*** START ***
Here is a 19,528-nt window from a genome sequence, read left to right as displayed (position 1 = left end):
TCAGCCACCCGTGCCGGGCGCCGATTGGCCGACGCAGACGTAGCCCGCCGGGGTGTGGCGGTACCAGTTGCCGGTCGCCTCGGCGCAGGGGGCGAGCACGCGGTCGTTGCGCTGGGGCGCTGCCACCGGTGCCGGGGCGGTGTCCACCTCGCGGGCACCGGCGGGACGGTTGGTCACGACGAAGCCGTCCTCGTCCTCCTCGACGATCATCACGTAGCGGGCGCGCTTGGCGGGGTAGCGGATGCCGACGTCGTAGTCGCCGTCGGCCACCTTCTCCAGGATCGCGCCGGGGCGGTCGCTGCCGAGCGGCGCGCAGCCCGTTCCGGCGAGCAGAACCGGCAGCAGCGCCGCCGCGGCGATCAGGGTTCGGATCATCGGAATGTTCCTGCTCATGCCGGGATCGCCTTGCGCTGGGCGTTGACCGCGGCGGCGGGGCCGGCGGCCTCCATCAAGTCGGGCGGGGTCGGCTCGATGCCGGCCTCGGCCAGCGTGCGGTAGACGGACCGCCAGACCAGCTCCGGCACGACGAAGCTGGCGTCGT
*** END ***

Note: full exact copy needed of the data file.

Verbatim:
Here is a 19,528-nt window from a genome sequence, read left to right as displayed (position 1 = left end):
TCAGCCACCCGTGCCGGGCGCCGATTGGCCGACGCAGACGTAGCCCGCCGGGGTGTGGCGGTACCAGTTGCCGGTCGCCTCGGCGCAGGGGGCGAGCACGCGGTCGTTGCGCTGGGGCGCTGCCACCGGTGCCGGGGCGGTGTCCACCTCGCGGGCACCGGCGGGACGGTTGGTCACGACGAAGCCGTCCTCGTCCTCCTCGACGATCATCACGTAGCGGGCGCGCTTGGCGGGGTAGCGGATGCCGACGTCGTAGTCGCCGTCGGCCACCTTCTCCAGGATCGCGCCGGGGCGGTCGCTGCCGAGCGGCGCGCAGCCCGTTCCGGCGAGCAGAACCGGCAGCAGCGCCGCCGCGGCGATCAGGGTTCGGATCATCGGAATGTTCCTGCTCATGCCGGGATCGCCTTGCGCTGGGCGTTGACCGCGGCGGCGGGGCCGGCGGCCTCCATCAAGTCGGGCGGGGTCGGCTCGATGCCGGCCTCGGCCAGCGTGCGGTAGACGGACCGCCAGACCAGCTCCGGCACGACGAAGCTGGCGTCGT